Dr. James Anderson genuinely understands the mindset of frustrated youth who find themselves incarcerated rather than getting an education. Growing up an orphan on the tough streets ofWashington,D.C., Anderson worked diligently to achieve academically, refusing to fall victimto the allure of drugs and violence that stole the lives of somany around him.
As the new chancellor at Fayetteville State University in North Carolina, Anderson is committed to getting more minority students, particularly young Black and Latino males, off the road of underachievement and on a path to success.
“I was one of those youngmales.Mymother gaveme up at birth. I don’t know whomy father is,” says Anderson, adding that consistent mentorship is key. “The first 10 years of my life, I was pretty much on the streets, but people took an interest in me. They made sure I did well in school [and] made sure I had clothes.We need moremales to step forward and spend timewith youth.”
Formerly the vice provost and vice president at the University at Albany-State University of NewYork,Anderson comes to FSU during a tumultuous time in the institution’s 141-year history.
FSU’s premier program, nursing, came under fire last year when just seven of its 32 students graduated. As a result, the North Carolina State Board of Nursing placed the programon probation, giving the school one year to bring the programinto compliance with state standards. Furthermore, plagued by financial troubles, FSU reports some of the lowest student retention and graduation rates in theUNCsystem.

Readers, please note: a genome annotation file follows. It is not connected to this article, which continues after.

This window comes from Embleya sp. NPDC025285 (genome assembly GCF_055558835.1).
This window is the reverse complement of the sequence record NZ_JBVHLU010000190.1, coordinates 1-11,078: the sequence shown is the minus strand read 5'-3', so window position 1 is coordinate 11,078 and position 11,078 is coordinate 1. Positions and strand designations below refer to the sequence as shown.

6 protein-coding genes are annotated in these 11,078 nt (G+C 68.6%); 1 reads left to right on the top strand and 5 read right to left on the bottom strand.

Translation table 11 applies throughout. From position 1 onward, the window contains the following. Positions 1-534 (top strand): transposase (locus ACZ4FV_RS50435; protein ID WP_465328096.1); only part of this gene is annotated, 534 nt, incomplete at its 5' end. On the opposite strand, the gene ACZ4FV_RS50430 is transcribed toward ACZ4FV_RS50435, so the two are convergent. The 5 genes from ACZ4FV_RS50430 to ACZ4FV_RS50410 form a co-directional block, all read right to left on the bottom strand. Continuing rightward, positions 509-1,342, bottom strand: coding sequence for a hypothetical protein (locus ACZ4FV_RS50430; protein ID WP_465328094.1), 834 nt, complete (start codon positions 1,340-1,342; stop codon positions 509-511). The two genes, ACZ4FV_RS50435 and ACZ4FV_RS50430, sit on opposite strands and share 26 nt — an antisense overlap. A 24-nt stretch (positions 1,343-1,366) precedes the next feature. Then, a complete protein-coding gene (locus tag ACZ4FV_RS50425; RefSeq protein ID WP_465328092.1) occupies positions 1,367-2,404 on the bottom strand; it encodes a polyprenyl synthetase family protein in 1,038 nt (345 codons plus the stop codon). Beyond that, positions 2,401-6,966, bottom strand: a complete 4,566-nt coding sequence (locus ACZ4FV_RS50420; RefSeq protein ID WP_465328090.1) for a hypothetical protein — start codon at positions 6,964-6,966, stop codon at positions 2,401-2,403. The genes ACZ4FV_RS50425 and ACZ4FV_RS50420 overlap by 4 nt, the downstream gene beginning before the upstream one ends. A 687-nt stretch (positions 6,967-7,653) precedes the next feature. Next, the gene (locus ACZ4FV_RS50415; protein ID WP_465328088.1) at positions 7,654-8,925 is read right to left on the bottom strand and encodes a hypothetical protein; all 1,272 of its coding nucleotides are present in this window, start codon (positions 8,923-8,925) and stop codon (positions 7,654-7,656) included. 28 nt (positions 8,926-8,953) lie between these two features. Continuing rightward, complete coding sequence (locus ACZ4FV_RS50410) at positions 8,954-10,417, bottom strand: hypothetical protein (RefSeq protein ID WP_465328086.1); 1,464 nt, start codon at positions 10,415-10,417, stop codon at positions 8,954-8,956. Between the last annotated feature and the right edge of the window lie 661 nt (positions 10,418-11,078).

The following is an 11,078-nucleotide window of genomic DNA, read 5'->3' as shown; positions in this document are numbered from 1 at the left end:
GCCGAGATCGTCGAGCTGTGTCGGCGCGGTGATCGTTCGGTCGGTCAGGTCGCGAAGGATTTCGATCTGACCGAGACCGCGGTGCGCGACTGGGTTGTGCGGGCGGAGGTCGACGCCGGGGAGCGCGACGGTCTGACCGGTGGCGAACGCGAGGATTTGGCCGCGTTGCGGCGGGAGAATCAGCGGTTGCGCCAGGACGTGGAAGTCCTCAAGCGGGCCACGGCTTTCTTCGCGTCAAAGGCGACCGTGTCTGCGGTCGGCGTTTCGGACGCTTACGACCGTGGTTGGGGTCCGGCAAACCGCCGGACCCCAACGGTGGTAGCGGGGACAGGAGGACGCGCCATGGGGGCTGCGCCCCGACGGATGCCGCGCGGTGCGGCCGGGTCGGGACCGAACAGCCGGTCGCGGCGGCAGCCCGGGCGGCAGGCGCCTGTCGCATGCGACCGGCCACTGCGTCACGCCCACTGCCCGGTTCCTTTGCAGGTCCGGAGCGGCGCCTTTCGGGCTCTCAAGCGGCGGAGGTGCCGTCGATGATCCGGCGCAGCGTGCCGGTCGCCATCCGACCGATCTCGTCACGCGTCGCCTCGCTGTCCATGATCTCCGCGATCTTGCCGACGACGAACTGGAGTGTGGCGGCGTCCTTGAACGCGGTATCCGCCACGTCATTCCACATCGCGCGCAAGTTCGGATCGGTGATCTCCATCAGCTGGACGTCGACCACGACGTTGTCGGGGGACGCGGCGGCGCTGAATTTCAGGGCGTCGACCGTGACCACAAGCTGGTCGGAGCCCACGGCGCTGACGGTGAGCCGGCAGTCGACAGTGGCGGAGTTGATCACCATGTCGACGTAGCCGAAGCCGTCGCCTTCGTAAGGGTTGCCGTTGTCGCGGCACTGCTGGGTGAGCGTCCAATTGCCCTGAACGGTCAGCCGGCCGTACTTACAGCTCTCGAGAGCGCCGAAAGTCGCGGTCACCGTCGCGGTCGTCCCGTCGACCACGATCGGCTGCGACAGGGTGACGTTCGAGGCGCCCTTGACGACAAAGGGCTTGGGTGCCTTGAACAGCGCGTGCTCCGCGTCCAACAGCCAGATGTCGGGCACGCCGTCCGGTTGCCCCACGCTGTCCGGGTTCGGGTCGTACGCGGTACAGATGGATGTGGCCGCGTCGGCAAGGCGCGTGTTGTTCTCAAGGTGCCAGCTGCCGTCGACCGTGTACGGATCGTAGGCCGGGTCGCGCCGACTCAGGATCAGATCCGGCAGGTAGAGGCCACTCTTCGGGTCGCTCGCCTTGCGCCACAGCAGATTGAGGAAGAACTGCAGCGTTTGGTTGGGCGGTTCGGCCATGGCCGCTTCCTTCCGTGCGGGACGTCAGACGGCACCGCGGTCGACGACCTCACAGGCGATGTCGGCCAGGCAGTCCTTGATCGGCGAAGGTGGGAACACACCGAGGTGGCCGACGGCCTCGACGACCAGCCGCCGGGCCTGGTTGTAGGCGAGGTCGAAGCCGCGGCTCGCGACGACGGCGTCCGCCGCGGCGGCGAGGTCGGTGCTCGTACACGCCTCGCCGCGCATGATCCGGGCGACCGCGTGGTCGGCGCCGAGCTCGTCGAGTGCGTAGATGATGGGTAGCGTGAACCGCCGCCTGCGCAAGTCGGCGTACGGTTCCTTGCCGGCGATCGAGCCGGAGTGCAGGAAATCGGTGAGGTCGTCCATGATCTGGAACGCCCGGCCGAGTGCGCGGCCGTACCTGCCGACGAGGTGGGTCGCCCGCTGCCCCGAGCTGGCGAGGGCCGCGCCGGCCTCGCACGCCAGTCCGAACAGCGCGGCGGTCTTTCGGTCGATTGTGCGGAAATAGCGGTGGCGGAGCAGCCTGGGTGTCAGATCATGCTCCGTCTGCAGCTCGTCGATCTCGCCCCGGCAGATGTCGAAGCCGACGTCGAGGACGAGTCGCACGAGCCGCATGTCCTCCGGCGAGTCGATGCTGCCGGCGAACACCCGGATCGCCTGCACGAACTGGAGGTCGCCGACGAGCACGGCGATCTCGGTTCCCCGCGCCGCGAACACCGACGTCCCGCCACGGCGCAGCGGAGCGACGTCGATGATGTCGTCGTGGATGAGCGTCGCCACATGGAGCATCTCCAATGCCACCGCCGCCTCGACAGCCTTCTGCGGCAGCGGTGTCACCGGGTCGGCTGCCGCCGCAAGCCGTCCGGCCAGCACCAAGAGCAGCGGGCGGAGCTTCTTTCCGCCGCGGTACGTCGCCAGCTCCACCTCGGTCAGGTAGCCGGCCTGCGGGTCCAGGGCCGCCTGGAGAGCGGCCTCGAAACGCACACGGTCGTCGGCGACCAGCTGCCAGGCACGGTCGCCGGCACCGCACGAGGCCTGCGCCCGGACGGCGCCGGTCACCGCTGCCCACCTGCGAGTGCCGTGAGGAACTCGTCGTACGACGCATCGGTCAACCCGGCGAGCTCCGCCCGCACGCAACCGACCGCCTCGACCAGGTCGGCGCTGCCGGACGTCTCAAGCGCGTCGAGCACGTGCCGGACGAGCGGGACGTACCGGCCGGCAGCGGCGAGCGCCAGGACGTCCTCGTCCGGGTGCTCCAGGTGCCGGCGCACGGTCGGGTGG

Where others see problems,Anderson sees promise. The nursing school tops the list of Anderson’s priorities. “Fayetteville has many excellent programs. It also has some programs that have not moved far enough, fast enough,”Anderson says.
“The nursing programis already seeing improvements.”
Anderson began his careermore than 30 years ago at Xavier University of New Orleans as a professor of psychology. Then, starting in 1992, he served for 11 years as vice provost for undergraduate affairs atNorth Carolina StateUniversity.And in 2003,Andersonwas recruited to Texas A&M University as vice president and associate provost for institutional assessment and diversity.He served in this role until joining theUniversity atAlbany in 2005.
“I began my career at a historically Black institution. I wanted to wind my career down at a historically Black institution. I also wanted to come back to the state of North Carolina. It all worked out,”Anderson says.
As the new chancellor, Anderson aims to mold FSU into a highperforming institution of choice by raising its academic reputation. Historically, says Anderson, HBCUs have had presidents and chancellors who tried to enhance their schools’ image while letting academics suffer.
“When you build your academic reputation, that builds your institutional image, not the other way around,”he says.
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